CMS recently laid out several proposals for 2019 with wide-ranging impacts, including changing a payment add-on to hospitals for a drug pricing program known as 340B. The proposed changes, which are on top of other cuts to payments, are being called out by industry associations and providers.
The 340B program allows certain hospitals to purchase outpatient drugs from manufacturers at or below specified prices. They are then reimbursed when Medicare beneficiaries are treated with these drugs. Reimbursement rates were already cut for 2018, from 106 percent of the average sale price (ASP) of drugs to 77.5 percent for some facilities.
That cut prompted a lawsuit from the American Hospital Association challenging the payment drop. On July 17, a District of Columbia circuit court dismissed the complaint, citing a lack of subject matter jurisdiction. AHA stated the organization plans to refile “promptly” in district court.
CMS further proposed reducing the add-on rate from 6 percent of the ASP amount to 3 percent in the Physician Fee Schedule for 2019.
“CMS believes that reducing the 6 percent add-on for [wholesale acquisition cost]-based Part B drug payments would help curb excessive spending by better aligning payments and drug acquisition costs, especially for drugs with high launch prices,” the agency stated in its announcement of the proposal. “The payment reductions would also decrease beneficiary cost sharing.”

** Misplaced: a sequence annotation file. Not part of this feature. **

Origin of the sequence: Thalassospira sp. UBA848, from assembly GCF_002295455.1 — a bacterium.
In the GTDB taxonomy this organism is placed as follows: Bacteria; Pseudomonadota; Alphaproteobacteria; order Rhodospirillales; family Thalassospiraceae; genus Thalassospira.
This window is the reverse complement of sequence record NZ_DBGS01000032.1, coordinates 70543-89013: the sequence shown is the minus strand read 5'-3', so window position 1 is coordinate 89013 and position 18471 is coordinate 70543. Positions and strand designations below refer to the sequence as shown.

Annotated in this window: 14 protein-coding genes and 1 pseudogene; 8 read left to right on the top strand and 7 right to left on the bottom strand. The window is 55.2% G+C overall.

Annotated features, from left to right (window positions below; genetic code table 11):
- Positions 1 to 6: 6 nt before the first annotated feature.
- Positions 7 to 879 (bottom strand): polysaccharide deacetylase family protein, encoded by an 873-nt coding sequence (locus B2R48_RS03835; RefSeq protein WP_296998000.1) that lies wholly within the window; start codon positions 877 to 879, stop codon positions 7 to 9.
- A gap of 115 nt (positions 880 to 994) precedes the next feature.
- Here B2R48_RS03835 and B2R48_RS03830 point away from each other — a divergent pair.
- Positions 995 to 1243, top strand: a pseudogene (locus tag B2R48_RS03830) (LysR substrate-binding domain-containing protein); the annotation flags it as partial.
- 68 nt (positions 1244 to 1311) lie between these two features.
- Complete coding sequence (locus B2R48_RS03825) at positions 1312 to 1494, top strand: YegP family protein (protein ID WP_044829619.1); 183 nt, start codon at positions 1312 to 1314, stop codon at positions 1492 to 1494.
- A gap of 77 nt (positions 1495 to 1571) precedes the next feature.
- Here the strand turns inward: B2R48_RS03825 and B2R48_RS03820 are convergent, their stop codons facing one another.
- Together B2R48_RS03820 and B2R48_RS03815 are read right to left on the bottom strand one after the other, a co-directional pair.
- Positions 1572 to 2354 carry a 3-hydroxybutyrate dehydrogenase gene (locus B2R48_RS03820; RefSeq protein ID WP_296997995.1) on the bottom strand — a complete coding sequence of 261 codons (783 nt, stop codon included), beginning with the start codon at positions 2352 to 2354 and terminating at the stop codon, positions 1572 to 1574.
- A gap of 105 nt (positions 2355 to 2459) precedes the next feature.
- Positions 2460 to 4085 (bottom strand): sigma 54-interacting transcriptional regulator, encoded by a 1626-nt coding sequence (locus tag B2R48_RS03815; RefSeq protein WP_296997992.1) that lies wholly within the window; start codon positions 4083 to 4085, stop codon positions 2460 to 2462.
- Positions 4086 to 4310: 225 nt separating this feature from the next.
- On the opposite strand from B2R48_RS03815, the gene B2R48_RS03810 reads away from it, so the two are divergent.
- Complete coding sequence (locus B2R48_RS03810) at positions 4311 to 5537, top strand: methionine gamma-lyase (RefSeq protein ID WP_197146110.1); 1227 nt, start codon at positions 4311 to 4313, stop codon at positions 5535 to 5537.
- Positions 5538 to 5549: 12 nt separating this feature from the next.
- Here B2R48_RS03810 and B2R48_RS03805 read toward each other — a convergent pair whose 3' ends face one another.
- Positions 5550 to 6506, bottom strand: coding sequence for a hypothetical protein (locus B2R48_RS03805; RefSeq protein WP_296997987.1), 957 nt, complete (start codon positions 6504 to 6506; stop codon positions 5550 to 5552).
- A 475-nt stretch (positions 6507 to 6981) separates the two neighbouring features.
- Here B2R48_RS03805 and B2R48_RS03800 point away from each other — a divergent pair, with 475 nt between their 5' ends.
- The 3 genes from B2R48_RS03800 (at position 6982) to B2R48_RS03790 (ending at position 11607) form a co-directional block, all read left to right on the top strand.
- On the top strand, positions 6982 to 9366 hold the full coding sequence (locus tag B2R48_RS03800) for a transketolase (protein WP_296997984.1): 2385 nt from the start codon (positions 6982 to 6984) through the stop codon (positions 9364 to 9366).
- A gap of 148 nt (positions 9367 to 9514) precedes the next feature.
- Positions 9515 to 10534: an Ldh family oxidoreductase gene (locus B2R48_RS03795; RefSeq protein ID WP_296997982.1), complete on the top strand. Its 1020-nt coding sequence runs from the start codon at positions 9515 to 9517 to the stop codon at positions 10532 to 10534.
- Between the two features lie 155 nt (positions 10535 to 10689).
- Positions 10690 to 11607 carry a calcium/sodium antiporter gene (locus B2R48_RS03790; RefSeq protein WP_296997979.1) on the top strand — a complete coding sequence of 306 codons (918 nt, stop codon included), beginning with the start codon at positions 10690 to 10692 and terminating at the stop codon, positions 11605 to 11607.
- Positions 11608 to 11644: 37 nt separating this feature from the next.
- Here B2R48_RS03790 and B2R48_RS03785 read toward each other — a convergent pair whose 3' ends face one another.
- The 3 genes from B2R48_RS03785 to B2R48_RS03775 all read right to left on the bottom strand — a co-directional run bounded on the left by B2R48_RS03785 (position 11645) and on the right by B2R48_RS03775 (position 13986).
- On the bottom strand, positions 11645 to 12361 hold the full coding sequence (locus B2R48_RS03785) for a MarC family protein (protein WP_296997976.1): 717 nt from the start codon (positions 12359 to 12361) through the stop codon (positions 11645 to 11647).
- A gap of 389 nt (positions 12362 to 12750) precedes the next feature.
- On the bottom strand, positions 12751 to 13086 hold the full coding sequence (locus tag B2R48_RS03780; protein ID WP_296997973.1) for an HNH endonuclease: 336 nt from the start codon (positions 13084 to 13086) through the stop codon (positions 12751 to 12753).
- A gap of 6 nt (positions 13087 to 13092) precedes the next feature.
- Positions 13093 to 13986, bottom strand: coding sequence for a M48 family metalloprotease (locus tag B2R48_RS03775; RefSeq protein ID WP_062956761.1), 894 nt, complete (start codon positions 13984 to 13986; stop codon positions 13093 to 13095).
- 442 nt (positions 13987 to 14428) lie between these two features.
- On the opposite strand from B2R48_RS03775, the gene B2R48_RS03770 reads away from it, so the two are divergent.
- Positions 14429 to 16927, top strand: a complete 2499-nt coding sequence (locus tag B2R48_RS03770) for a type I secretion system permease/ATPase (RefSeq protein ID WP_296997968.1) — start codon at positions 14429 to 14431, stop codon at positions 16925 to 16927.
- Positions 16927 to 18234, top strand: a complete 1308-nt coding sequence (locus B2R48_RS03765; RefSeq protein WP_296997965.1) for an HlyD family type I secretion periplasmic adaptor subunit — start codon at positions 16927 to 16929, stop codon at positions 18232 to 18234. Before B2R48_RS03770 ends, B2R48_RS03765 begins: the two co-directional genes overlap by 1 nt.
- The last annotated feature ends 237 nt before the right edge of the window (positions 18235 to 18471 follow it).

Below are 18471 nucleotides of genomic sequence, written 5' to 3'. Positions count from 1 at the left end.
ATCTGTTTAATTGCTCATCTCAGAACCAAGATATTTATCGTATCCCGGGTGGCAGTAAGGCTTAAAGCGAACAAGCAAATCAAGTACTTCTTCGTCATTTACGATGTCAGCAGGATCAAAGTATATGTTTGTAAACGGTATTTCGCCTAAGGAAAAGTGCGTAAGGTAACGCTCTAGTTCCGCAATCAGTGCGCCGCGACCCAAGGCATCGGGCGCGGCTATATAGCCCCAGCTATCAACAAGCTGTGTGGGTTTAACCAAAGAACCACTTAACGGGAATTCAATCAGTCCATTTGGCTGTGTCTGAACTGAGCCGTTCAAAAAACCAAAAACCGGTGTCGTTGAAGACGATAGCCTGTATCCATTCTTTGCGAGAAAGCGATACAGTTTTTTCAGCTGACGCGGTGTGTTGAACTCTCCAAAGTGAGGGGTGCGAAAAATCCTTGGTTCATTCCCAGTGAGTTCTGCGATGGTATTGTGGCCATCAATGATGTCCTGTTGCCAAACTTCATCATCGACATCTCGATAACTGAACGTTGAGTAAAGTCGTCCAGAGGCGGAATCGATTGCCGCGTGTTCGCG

The proposal comes about two months after HHS revealed its Blueprint to Lower Drug Prices and Reduce Out-of-Pocket Costs that included several measures impacting the 340B program, which, according to AHA, represented just 3.6 percent of total drug spending in 2016.
The AHA vehemently opposed many of the changes proposed in the blueprint.
“Any focus on the 340B program as part of a plan to lower drug prices is misplaced,” AHA wrote in its July comments to HHS on the blueprint. “Efforts to scale back the program would have devastating consequences for the communities served by 340B hospitals while only driving more revenue to drug manufacturers.”
Several other industry groups have also taken issue with some of the proposed reforms.
The controversy over the 340B program also comes at a time when large drug-makers, including Pfizer, have come under fire for price increases. HHS Secretary Alex Azar recently stated “change is coming” with respect to drug pricing, noting that the 340B program has rapidly expanded since the passage of the Affordable Care Act.
“This growth has occurred without any increase in statutory oversight,” Azar said at an industry conference speech on July 9 in Washington, D.C.
Growth in the program, however, has largely been driven by large price increases by drug manufacturers, the AHA argued in its comments.
The public comment period for HHS’s Blueprint ended Monday, July 16. More than 3,000 comments were submitted.